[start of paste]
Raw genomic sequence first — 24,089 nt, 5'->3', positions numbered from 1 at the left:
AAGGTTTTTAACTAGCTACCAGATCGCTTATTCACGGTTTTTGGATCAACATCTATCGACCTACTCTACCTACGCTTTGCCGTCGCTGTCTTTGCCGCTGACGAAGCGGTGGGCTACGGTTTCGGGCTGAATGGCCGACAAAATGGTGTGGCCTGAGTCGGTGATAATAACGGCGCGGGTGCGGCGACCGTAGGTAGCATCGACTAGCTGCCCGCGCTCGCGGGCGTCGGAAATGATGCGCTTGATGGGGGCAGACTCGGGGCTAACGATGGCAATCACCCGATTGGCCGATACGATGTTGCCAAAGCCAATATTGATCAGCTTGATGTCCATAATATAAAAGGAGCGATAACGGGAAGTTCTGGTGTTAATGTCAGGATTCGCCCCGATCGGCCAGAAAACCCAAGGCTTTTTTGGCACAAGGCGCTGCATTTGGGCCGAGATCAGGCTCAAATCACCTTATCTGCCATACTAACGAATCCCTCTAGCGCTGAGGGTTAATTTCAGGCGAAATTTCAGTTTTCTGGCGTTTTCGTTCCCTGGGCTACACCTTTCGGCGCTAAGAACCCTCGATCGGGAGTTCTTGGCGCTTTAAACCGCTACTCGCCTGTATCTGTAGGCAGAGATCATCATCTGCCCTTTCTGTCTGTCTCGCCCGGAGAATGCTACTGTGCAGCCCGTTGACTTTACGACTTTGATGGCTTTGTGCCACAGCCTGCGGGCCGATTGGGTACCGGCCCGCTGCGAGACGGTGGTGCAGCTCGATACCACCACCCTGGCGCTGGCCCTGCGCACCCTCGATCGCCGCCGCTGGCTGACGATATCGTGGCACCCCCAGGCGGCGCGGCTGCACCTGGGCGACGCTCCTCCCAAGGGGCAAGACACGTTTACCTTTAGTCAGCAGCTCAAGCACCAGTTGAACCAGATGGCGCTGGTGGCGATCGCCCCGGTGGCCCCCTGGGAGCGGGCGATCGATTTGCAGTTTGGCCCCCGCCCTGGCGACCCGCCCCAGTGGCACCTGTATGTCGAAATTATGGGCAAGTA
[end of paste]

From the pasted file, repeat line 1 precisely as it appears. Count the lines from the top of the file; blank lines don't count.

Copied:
Raw genomic sequence first — 24,089 nt, 5'->3', positions numbered from 1 at the left: